We’ve said this, we’ve written this: We here at Flexible Packaging are tired of covering the pandemic just as much as you’re tired of hearing about it. The problem is that its effects continue to ripple throughout world and we all continue to be impacted by those waves. Many, if not all of us, thought or hoped that we would’ve been done with anything related to the pandemic after more than a year. However, things appear to be getting worse.

At the time of this writing, variants of the illness continue to be discovered. Children and young people, who were once considered less likely than adults to contract COVID, are now among the highest rates of new cases. Michigan is averaging about the same number of new cases as it did at its previous height and has opted to maintain its restrictions with office buildings for another six months — all while people are becoming increasingly fatigued with anything having to do with the virus, like I wrote at the very beginning.

Each of us is being affected in different ways. For example, some of you may be on a production floor while others, like me, are working from home offices. A lot has been written and shared about the difficulties of those working on manufacturing floors, however a recent study by Ketchum, “The New Essentials: Working Lessons from a Year in the Pandemic,” finds that while 55% of frontline workers report feeling burned out, 56% of people working remotely because of the pandemic feel burned out.


Workforce Matters
Source: Microsoft’s 2021 Work Trend Index
Illustration by gobyg / DigitalVision Vectors via Getty Images


“The findings of Ketchum's New Essentials study really echo what I'm seeing every day with many of my patients. Employed Americans are feeling more stressed now than they were before the pandemic, due to the absence of social contact, the inability to move about freely in the world and the claustrophobia that develops from being in the same place all day long,” says psychologist Patricia Raskin, Ph.D., professor emerita at Teachers College, Columbia University. “Employers need to keep in mind that without the ability to leave home to work, many employed individuals are engaging in work and childcare simultaneously, 24 hours a day.”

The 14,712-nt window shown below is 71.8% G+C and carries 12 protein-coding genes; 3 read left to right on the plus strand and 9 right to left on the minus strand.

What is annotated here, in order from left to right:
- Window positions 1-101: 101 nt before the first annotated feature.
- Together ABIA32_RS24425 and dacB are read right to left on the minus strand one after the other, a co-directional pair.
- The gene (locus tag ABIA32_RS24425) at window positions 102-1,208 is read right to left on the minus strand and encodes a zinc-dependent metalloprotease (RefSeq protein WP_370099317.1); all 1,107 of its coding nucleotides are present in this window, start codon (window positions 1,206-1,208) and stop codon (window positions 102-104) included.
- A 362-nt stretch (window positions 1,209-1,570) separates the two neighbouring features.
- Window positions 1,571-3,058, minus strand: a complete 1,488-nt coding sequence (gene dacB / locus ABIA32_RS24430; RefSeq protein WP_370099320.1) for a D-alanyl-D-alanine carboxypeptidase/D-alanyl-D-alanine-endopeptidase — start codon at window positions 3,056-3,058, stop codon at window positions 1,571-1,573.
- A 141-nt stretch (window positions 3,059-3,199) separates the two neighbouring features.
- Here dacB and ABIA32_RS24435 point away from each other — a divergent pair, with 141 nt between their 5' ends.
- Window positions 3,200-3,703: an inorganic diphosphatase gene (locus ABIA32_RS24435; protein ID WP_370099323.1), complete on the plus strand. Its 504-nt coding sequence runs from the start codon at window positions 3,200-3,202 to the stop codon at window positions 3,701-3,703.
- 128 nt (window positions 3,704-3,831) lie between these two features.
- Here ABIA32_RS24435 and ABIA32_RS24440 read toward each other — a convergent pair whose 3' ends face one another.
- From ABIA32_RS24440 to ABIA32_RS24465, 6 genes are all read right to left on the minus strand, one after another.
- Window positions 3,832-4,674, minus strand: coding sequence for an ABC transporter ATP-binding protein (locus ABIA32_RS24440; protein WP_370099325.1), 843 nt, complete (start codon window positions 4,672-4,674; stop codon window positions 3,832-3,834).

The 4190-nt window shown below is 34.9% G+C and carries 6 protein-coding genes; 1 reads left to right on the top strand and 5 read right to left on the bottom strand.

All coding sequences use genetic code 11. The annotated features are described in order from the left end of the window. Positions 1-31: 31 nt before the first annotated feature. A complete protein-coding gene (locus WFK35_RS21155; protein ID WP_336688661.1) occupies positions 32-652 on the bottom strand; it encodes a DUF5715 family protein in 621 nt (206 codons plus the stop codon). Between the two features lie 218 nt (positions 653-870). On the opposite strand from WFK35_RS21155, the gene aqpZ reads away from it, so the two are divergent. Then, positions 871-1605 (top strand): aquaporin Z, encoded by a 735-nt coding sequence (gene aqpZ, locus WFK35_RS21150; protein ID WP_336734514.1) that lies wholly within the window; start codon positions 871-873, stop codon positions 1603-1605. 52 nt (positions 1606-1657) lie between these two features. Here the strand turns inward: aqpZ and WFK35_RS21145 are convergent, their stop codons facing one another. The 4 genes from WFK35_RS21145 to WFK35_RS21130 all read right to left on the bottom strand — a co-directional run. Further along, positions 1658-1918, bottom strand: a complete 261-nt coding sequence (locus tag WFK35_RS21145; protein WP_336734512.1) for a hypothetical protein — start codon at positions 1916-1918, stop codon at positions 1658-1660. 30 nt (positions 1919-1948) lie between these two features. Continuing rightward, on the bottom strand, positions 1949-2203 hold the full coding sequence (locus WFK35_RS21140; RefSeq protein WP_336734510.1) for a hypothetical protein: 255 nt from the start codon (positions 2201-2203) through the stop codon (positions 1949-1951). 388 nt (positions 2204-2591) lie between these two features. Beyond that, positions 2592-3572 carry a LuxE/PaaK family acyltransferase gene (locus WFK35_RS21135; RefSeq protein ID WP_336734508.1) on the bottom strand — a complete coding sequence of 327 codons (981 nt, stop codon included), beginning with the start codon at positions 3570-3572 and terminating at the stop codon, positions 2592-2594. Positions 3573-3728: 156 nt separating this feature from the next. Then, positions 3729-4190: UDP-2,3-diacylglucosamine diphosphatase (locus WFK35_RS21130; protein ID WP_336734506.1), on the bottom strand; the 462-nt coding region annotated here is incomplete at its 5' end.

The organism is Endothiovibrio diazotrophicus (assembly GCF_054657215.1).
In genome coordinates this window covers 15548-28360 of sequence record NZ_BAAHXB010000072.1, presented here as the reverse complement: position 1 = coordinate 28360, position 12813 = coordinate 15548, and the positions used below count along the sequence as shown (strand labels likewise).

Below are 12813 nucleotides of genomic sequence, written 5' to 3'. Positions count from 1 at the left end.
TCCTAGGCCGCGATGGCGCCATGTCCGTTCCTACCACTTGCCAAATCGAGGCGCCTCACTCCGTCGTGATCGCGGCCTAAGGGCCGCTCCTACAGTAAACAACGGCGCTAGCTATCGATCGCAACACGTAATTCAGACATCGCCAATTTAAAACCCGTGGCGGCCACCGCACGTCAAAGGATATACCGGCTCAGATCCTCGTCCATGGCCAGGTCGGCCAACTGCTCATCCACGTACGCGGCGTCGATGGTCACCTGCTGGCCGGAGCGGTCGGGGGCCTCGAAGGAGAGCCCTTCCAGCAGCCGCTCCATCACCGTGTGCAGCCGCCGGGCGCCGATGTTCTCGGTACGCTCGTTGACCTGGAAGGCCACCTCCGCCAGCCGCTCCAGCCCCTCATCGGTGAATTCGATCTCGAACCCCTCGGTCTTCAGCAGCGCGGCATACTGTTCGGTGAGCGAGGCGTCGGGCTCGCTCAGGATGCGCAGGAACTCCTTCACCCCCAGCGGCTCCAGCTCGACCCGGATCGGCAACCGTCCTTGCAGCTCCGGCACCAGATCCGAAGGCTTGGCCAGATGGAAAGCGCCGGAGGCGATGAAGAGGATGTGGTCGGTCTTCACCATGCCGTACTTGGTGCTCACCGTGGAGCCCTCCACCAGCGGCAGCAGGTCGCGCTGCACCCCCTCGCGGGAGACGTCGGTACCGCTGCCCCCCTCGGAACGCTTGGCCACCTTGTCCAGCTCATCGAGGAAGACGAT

But that’s just one study, right? Surely there’s no way that people working from home can be having just as tough or tougher time than those who aren’t? Well, Microsoft’s 2021 Work Trend Index finds pretty much the same thing.

According to Microsoft’s findings, 54% of global survey respondents feel overworked while 39% feel exhausted. The company goes on to add, “And trillions of productivity signals from Microsoft 365 quantify the precise digital exhaustion workers are feeling.”

This all has to mean that if frontline workers and remote workers are unhappy, then pretty much everyone is unhappy, right? Not necessarily. Microsoft found that the people who call the shots are feeling pretty good. The index reports that, “Sixty-one percent of leaders say they are ‘thriving’ right now — 23 percentage points higher than those without decision-making authority. They also report building stronger relationships with colleagues (+11 percentage points) and leadership (+19 percentage points), earning higher incomes (+17 percentage points) and taking all or more of their allotted vacation days (+12 percentage points).”